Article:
Mlecchajati, aka: Mlecchajāti, Mleccha-jati; 2 Definition(s)
Mlecchajati means something in Hinduism, Sanskrit. If you want to know the exact meaning, history, etymology or English translation of this term then check out the descriptions on this page. Add your comment or reference to a book if you want to contribute to this summary article.
Alternative spellings of this word include Mlechchhajati.
Languages of India and abroad
Mlecchajāti (म्लेच्छजाति).—f. a savage or barbarian race, a mountaineer; पुलिन्दा नाहला निष्ट्याः शबरा वरुटा भटाः । माला भिल्लाः किराताश्च सर्वेऽपि म्लेच्छजातयः (pulindā nāhalā niṣṭyāḥ śabarā varuṭā bhaṭāḥ | mālā bhillāḥ kirātāśca sarve'pi mlecchajātayaḥ) || Abh. Chin.934.
Derivable forms: mlecchajātiḥ (म्लेच्छजातिः).
Mlecchajāti is a Sanskrit compound consisting of the terms mleccha and jāti (जाति).Source: DDSA: The practical Sanskrit-English dictionary
(-tiḥ) A Mlech'ch'ha or barbarian or a man of an outcast race. The tribes enumerated under this head by Manu, but who are by him said to be properly, degraded Kshetriyas, appear to be chiefly the inhabitants of the countries bordering immediately upon India, both to the north and south: as far as modern research and similarity of appellation may be trusted, the tribes of Mlech'ch'has are as follows: the Paundrakas, (the people of provinces bordering on Bengal and Bihar, and to the south of the Ganges,) O4d'ras, (Uriyas,) Draviras, (people of the southern part of the Coromandel coast,) Cambojas, (Arachosians,) Yavanas, (Greeks or Bactrians,) Sakas, (the people of the Sacha regio or Sakai,) Paravas, (Paropamisans,) Pahlavas, (the ancient Persians,) Chinas, (Chinese,) Kiratas, (generally mountaineers, here perhaps especially the inhabitants of the Himalaya or Imaus,) Deradas, (Daradæ,) and K'hasas, (Scuthi or Chasas.) n.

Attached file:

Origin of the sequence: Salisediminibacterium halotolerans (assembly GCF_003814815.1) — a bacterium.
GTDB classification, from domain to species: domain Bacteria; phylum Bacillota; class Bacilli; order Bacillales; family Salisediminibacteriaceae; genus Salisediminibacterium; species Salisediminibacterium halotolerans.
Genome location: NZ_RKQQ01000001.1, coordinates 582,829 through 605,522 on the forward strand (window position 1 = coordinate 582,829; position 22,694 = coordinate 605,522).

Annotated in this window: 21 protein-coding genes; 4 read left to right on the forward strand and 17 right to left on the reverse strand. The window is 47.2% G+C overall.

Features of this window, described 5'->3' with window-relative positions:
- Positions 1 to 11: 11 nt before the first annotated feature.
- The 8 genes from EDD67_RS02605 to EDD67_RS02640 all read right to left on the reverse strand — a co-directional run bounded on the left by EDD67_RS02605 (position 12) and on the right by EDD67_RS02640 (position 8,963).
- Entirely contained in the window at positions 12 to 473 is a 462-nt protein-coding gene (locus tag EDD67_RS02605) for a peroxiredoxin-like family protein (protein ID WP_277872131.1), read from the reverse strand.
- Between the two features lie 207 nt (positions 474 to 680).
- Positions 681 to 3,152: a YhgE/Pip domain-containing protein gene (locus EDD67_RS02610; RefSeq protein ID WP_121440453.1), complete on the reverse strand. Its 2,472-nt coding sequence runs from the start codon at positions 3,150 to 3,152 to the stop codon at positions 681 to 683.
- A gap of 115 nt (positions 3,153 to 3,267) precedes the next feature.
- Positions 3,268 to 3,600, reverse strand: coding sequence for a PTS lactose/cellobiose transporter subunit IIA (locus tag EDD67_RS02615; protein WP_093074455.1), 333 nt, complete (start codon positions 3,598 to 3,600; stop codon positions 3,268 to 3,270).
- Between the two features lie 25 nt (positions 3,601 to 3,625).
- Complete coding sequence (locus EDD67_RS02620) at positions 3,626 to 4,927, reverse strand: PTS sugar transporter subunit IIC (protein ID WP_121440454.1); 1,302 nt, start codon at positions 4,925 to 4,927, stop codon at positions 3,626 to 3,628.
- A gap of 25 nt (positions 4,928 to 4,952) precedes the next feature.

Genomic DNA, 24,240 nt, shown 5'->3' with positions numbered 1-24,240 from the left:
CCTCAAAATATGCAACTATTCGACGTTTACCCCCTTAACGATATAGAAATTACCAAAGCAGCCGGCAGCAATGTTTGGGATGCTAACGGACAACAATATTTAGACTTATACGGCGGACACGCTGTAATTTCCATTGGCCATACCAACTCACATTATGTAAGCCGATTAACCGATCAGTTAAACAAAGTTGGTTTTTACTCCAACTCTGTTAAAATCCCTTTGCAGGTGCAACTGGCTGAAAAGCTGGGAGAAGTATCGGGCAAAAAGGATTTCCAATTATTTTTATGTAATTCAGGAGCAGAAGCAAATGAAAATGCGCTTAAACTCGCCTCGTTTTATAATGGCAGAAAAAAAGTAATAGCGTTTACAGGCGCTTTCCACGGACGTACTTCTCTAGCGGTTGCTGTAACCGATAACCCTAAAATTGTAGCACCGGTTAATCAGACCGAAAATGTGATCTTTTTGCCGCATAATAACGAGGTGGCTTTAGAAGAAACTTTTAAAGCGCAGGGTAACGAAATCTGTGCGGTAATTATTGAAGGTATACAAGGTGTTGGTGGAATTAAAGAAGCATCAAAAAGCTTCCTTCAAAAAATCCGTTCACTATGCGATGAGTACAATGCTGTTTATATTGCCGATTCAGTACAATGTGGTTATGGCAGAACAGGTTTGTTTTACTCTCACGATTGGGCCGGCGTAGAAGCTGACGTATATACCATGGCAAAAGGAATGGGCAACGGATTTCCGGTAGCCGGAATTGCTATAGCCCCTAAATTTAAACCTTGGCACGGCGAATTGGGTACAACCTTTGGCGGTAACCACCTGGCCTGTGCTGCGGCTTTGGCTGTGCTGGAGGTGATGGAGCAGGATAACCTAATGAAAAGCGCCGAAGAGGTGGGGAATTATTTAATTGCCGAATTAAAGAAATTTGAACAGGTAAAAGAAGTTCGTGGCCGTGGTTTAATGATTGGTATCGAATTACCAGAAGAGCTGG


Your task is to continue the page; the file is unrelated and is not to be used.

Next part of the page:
(-cchaṃ) Copper. E. mleccha a barbarian, and jāti tribe, class.Source: Cologne Digital Sanskrit Dictionaries: Shabda-Sagara Sanskrit-English Dictionary
Sanskrit, also spelled संस्कृतम् (saṃskṛtam), is an ancient language of India commonly seen as the grandmother of the Indo-European language family. Closely allied with Prakrit and Pali, Sanskrit is more exhaustive in both grammar and terms and has the most extensive collection of literature in the world, greatly surpassing its sister-languages Greek and Latin.
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